The new Steven Soderbergh directed crime-comedy, Logan Lucky, is sort of like the Trump presidency, in that it’s entertaining until you start to think about it, then it doesn’t make any sense… oh and then there’s the redneck element.
Soderbergh is a smart filmmaker, so it makes me wonder if this whole story is a not-so-veiled analogy of our country’s current state of real-life affairs. I think a case could be made for that theory (don’t get me started), but, I’m probably just reading too much into it and giving the director and the script, by Rebecca Blunt, too much credit.
Channing Tatum is Jimmy Logan, a down-on-his-luck mechanic with a bum knee, who loses his job driving a front-end loader on a below-ground repair project to the Charlotte Motor Speedway in North Carolina.
Jimmy and his little brother, Clyde (Adam Driver), a bartender who lost a hand during his two tours in Iraq, decide to rob the Speedway in retaliation for the unjust firing of the older sibling; but they can’t do it alone, so they enlist the help of an explosives expert and urban-legend, Joe Bang (Daniel Craig), who is inconveniently doing time in prison.
The Logan brothers also enlist the assistance of Bang’s brothers, Fish (Jack Quaid) and Sam (Brian Gleeson), as well as their sister, a lead-footed beautician, Mellie, played by Riley Keough (who happens to be the real-life grand-daughter of Elvis.)
What follows is an elaborate hillbilly-heist with shades of Soderbergh’s Ocean’s Eleven film series – with the big difference being that I never believed for a minute that these guys are capable of pulling of the complex robbery – and not many details are provided to convince me otherwise.
For instance, a detailed jailbreak is executed, but the minutia behind how Jimmy Logan could possibly plan and implement such a feat is never explained… it just happens. Again, kind of how the Trump voters expect their guy will build a wall – don’t bother them with the details of how it will be achieved.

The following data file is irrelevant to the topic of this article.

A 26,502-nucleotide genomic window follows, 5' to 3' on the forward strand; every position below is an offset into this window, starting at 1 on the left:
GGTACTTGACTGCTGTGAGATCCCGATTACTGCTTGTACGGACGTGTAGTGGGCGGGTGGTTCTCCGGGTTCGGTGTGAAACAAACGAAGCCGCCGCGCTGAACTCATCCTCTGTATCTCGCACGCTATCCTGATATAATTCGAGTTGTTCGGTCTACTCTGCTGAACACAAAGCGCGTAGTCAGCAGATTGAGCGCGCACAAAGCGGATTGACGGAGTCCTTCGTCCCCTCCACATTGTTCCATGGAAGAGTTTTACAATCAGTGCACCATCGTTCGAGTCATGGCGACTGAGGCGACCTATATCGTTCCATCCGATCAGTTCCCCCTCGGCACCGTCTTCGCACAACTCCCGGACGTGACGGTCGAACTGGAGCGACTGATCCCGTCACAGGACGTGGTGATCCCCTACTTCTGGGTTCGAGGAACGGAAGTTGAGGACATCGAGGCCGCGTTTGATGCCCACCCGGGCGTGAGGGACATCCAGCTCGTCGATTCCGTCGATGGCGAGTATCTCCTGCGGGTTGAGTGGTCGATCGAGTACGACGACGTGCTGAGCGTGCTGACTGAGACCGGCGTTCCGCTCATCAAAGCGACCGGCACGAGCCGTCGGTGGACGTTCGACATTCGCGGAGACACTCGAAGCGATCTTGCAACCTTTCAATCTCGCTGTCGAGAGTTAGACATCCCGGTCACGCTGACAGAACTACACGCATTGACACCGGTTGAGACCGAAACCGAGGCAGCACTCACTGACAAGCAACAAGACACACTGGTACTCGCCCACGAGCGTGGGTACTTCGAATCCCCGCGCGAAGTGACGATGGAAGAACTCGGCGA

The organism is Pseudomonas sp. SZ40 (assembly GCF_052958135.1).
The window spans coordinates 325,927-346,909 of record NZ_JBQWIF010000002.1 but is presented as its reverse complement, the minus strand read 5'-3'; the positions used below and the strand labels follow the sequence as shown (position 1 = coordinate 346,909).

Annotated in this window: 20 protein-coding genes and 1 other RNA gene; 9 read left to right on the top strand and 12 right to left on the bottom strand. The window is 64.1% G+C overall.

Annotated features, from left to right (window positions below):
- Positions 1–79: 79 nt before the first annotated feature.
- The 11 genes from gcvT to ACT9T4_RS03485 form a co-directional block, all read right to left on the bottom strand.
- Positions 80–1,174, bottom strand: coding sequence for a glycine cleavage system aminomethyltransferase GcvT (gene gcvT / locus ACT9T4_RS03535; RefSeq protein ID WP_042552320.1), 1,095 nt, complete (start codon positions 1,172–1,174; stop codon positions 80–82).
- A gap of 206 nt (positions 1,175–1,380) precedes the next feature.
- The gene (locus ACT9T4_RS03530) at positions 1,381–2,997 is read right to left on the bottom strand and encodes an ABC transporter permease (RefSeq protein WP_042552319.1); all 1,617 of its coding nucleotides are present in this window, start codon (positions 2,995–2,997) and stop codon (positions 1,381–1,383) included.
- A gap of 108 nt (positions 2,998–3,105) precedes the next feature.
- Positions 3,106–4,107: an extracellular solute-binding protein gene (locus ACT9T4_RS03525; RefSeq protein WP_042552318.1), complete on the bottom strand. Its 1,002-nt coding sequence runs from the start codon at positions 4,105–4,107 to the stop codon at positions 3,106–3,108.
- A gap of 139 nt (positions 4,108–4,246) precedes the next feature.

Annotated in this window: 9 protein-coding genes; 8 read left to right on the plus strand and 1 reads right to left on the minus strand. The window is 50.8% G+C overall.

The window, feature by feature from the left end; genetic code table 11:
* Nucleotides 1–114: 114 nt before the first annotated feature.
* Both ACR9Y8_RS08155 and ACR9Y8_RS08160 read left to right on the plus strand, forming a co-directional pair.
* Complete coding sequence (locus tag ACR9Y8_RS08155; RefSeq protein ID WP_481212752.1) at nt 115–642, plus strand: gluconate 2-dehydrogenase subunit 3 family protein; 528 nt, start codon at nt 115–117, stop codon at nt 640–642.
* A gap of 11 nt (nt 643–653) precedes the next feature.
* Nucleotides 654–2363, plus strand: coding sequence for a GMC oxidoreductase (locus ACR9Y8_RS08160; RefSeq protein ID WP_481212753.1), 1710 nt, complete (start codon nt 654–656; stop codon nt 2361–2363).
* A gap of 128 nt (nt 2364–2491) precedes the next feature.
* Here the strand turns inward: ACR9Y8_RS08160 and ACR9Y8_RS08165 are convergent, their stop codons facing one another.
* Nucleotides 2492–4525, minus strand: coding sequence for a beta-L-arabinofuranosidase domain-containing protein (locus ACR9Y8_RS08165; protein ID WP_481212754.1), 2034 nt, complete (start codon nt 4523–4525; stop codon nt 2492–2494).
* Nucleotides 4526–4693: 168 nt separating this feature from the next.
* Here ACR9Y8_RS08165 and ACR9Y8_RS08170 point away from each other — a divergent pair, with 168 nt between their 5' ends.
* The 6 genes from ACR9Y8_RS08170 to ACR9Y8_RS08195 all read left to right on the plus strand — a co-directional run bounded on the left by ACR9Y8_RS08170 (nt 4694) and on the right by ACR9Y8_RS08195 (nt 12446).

Logan Lucky also stars cute, young Farrah Mackenzie as Jimmy’s daughter; Katherine Waterston as his love interest, Sylvia; Katie Holmes as his ex-wife; Seth MacFarlane as a British NASCAR racecar owner; Sebastian Stan as that car’s driver; Dwight Yoakam as the penitentiary warden; and Hilary Swank as a hard-boiled FBI agent.
These are a lot of interesting, fun-to-watch characters, luckily, because otherwise this movie would collapse under the weight of its nonsensical narrative. And if you are expecting a totally screwball comedy, that’s not this movie. It leans more towards drama than laughs – although there are some very funny moments. (A prison standoff involving George R. R. Martin’s Game of Thrones books is hilarious.)
It’s fun seeing Daniel Craig as crewtopped, southern bomb expert, but Adam Driver stands out as the star in this film; and in the past year, with excellent performances in films like Silence, Paterson, and Midnight Special, he has become an actor I’m excited to watch in anything.
Despite its flaws, I did enjoy this movie. It showcases a ton of entertaining talent, it just has some enormous plot holes that require you to check your brain at the ticket counter; but better there than at the voting booth. Grade: 6.5/10
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